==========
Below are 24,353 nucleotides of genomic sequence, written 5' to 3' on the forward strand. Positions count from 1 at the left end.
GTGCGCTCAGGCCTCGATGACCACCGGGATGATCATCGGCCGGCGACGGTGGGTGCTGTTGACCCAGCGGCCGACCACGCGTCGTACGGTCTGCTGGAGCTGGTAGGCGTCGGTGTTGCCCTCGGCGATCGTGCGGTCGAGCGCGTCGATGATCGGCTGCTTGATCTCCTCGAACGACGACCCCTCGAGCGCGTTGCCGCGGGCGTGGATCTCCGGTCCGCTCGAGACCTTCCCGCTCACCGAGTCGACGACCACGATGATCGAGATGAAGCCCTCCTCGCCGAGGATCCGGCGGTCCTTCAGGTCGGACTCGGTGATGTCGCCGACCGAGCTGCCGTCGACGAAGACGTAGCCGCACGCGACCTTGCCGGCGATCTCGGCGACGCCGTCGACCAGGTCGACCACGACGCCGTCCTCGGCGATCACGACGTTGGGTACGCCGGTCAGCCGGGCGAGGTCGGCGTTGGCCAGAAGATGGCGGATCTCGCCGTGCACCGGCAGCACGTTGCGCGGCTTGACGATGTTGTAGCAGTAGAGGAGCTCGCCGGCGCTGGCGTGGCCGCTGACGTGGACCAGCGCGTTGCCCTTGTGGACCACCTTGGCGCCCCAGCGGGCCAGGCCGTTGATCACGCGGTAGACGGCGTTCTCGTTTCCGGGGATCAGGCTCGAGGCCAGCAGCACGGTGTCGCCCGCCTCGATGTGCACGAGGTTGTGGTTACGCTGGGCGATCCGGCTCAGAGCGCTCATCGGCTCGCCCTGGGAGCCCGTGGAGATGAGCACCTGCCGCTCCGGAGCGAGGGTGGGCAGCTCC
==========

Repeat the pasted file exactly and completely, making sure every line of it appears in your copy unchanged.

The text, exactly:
Below are 24,353 nucleotides of genomic sequence, written 5' to 3' on the forward strand. Positions count from 1 at the left end.
GTGCGCTCAGGCCTCGATGACCACCGGGATGATCATCGGCCGGCGACGGTGGGTGCTGTTGACCCAGCGGCCGACCACGCGTCGTACGGTCTGCTGGAGCTGGTAGGCGTCGGTGTTGCCCTCGGCGATCGTGCGGTCGAGCGCGTCGATGATCGGCTGCTTGATCTCCTCGAACGACGACCCCTCGAGCGCGTTGCCGCGGGCGTGGATCTCCGGTCCGCTCGAGACCTTCCCGCTCACCGAGTCGACGACCACGATGATCGAGATGAAGCCCTCCTCGCCGAGGATCCGGCGGTCCTTCAGGTCGGACTCGGTGATGTCGCCGACCGAGCTGCCGTCGACGAAGACGTAGCCGCACGCGACCTTGCCGGCGATCTCGGCGACGCCGTCGACCAGGTCGACCACGACGCCGTCCTCGGCGATCACGACGTTGGGTACGCCGGTCAGCCGGGCGAGGTCGGCGTTGGCCAGAAGATGGCGGATCTCGCCGTGCACCGGCAGCACGTTGCGCGGCTTGACGATGTTGTAGCAGTAGAGGAGCTCGCCGGCGCTGGCGTGGCCGCTGACGTGGACCAGCGCGTTGCCCTTGTGGACCACCTTGGCGCCCCAGCGGGCCAGGCCGTTGATCACGCGGTAGACGGCGTTCTCGTTTCCGGGGATCAGGCTCGAGGCCAGCAGCACGGTGTCGCCCGCCTCGATGTGCACGAGGTTGTGGTTACGCTGGGCGATCCGGCTCAGAGCGCTCATCGGCTCGCCCTGGGAGCCCGTGGAGATGAGCACCTGCCGCTCCGGAGCGAGGGTGGGCAGCTCC